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Cameroon

Executive Summary

In December 2018, the International Monetary Fund (IMF) completed the third review of Cameroon’s 2017 Extended Credit Facility (ECF), concluding that program performance had improved, though structural reforms remain delayed.  From June 2018, the ECF prescribed a package of reforms aimed at restoring external and fiscal sustainability and sustaining growth in Cameroon and Central African Economic and Monetary Community (CEMAC).  The IMF also commented that risks from heightened global uncertainty, insufficient adjustment at the regional level, and continued insecurity in the Anglophone regions are increasing.  Cameroon had hoped hosting the 2019 African Cup of Nations (CAN) soccer tournament would boost consumer spending, but lost the event in November 2018 due to serious delays in promised infrastructure improvements.  Delays are likely to increase the cost of the construction of the infrastructure earmarked for the tournament, now scheduled for 2021, and increase pressure on public finance and public debt.  Firms have claimed CEMAC is attempting to hoard foreign exchange as reserve buffers have failed to grow as expected.

Infrastructure, energy, and extractives remain priority areas for Cameroon.  The government offers incentives for investment in agriculture, technology, and manufacturing, especially when investments lead to the transformation of local commodities in Cameroon.  The government, under the auspices of the ECF, has ramped up tax collection on the relatively small number of companies that actually pay taxes, including foreign firms.  FDI inflows were lower than expected over the last year and the loss of CAN will lead to even lower foreign exchange inflows in 2019.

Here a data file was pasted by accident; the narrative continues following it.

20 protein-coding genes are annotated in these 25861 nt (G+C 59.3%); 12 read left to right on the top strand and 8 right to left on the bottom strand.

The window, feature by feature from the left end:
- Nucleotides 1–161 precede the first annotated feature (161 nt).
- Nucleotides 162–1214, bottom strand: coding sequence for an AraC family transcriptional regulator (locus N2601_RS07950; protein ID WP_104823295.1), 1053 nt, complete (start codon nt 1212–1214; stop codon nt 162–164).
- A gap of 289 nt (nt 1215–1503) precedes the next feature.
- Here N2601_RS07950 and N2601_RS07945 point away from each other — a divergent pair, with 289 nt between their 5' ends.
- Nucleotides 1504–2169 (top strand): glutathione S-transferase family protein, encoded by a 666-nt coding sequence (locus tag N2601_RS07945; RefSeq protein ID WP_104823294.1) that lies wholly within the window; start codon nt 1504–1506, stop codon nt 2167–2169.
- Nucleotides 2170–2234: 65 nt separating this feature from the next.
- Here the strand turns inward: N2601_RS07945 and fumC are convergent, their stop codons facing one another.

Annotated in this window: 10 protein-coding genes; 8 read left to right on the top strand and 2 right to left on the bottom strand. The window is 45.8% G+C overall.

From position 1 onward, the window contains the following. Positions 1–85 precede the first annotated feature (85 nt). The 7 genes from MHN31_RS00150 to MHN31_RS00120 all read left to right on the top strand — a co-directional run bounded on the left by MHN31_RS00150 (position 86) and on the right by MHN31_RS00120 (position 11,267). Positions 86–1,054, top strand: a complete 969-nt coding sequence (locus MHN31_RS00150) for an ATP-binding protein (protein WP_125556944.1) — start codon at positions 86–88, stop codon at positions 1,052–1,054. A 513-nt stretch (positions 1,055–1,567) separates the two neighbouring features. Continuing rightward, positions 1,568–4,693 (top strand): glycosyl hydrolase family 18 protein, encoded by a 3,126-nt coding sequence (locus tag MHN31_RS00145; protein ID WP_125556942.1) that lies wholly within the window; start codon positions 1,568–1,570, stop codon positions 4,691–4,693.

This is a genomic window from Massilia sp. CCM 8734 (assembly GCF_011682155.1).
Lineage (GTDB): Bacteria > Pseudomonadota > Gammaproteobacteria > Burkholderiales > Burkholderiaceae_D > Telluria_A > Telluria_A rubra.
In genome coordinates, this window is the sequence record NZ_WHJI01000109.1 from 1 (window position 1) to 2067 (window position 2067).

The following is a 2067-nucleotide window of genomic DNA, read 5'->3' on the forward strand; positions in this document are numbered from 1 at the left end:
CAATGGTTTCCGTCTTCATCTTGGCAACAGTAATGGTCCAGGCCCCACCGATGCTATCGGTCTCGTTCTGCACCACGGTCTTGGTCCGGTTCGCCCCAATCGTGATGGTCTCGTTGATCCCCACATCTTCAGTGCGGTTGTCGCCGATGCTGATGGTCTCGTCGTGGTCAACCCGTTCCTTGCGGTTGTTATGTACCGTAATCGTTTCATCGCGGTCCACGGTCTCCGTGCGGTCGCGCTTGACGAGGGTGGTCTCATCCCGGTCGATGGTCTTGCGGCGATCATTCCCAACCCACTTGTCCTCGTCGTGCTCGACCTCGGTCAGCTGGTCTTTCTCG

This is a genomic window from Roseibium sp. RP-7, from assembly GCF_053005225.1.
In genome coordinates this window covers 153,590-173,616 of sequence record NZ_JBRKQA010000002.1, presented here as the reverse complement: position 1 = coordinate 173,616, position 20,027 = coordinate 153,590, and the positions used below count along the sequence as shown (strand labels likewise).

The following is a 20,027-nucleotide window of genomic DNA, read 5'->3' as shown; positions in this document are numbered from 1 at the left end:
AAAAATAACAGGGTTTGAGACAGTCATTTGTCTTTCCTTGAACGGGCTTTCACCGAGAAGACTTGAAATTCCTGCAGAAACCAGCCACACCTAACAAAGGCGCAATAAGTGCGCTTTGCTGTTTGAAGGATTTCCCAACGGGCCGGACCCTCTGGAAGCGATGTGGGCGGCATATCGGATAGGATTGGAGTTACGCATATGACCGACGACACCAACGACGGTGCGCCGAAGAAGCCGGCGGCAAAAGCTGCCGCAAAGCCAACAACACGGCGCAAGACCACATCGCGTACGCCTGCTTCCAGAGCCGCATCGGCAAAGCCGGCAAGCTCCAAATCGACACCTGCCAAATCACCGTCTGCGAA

Cameroon’s ranking in the World Bank’s 2019 Doing Business Report – 166th out of 190 countries – and Transparency International’s 2018 Corruption Perceptions Index – 152nd out of 175 countries – accurately reflect a business climate growing more difficult.  The most important factors that affect the business climate are dysfunctions within public administration, corruption, and poor infrastructure.  These challenges contrast with the country’s huge potential in terms of untapped natural resources and its strategic position as the gateway to landlocked neighbors.

Key Sectors

% of GDP

1

Agriculture

19

2

Services and consumer retail

12

3

Manufacturing

8

4

Public Administration

8

5

Transportation

7

6

Banking and Finance

7

7

Real Estate and Infrastructure Construction

6

8

Extractive industry (Oil, Gas, Mining)

5

9

Information & Communication Technology

4

10

Utilities (Electricity, Water)

1

11

Tourism, Media and Leisure

1

12

Other

23

Source: Cameroon Ministry of Finance, IMF, World Bank

Sectors that have historically attracted significant investment are:

Agriculture